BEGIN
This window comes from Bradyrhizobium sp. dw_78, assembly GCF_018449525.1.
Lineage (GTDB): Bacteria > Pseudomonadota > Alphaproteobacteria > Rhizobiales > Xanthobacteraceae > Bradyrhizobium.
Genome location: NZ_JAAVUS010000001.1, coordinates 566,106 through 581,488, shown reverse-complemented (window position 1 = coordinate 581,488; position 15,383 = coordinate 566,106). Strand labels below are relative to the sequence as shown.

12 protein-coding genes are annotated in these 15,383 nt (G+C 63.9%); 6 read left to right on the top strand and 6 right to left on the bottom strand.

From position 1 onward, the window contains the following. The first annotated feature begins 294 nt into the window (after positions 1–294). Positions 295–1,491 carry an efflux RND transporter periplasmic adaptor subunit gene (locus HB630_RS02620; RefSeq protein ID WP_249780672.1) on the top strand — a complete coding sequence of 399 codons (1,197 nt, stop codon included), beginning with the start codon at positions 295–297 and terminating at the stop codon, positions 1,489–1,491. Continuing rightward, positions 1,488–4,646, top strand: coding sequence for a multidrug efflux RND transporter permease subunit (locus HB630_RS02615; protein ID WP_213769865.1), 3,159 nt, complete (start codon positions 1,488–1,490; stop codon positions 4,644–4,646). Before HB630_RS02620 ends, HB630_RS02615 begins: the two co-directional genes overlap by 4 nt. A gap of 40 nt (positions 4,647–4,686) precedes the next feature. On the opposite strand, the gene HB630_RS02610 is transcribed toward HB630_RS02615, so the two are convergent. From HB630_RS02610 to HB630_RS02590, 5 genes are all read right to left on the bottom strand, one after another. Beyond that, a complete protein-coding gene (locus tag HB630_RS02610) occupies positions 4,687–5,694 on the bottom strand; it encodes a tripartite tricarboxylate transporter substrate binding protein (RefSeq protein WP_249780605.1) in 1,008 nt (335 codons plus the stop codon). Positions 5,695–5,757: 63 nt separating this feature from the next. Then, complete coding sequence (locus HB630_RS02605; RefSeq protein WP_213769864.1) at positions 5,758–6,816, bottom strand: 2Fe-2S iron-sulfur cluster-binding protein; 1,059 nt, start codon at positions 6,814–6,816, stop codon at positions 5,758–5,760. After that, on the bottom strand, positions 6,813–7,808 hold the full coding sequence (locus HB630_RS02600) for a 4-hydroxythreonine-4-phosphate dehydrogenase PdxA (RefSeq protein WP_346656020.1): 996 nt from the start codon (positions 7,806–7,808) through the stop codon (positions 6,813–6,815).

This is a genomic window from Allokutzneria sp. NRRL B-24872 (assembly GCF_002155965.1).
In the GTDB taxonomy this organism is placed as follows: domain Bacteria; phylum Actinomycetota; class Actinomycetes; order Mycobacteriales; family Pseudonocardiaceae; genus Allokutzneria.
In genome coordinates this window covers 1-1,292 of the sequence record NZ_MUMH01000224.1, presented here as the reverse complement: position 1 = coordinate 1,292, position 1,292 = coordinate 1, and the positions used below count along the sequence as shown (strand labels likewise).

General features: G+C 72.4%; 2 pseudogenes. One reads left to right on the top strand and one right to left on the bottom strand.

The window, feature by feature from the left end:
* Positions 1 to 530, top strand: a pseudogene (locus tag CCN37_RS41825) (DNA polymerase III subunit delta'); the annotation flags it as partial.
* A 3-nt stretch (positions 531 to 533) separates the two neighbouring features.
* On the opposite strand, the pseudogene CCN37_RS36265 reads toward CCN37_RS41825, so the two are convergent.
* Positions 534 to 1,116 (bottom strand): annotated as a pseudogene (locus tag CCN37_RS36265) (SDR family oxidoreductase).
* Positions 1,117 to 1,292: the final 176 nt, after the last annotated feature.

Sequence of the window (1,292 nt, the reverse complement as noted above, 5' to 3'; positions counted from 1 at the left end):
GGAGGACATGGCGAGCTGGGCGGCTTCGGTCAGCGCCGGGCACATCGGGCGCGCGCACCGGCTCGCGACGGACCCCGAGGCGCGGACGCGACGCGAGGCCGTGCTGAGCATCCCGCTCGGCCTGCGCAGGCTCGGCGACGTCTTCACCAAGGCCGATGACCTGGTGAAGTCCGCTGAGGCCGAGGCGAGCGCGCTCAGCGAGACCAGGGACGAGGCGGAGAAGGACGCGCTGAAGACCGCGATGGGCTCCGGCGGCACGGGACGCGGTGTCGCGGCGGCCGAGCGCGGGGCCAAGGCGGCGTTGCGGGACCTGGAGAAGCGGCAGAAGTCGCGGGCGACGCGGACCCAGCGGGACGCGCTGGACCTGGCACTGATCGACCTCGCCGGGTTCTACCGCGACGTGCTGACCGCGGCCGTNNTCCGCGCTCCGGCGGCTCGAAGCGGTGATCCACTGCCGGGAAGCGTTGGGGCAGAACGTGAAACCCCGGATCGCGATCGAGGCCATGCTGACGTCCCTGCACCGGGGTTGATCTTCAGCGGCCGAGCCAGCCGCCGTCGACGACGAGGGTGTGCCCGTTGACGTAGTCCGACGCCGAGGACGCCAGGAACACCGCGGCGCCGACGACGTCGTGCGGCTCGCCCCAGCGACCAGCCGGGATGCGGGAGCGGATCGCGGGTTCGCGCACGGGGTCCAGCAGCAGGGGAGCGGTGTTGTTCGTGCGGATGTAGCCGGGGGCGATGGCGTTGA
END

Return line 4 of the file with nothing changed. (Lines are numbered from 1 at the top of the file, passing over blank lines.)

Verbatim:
12 protein-coding genes are annotated in these 15,383 nt (G+C 63.9%); 6 read left to right on the top strand and 6 right to left on the bottom strand.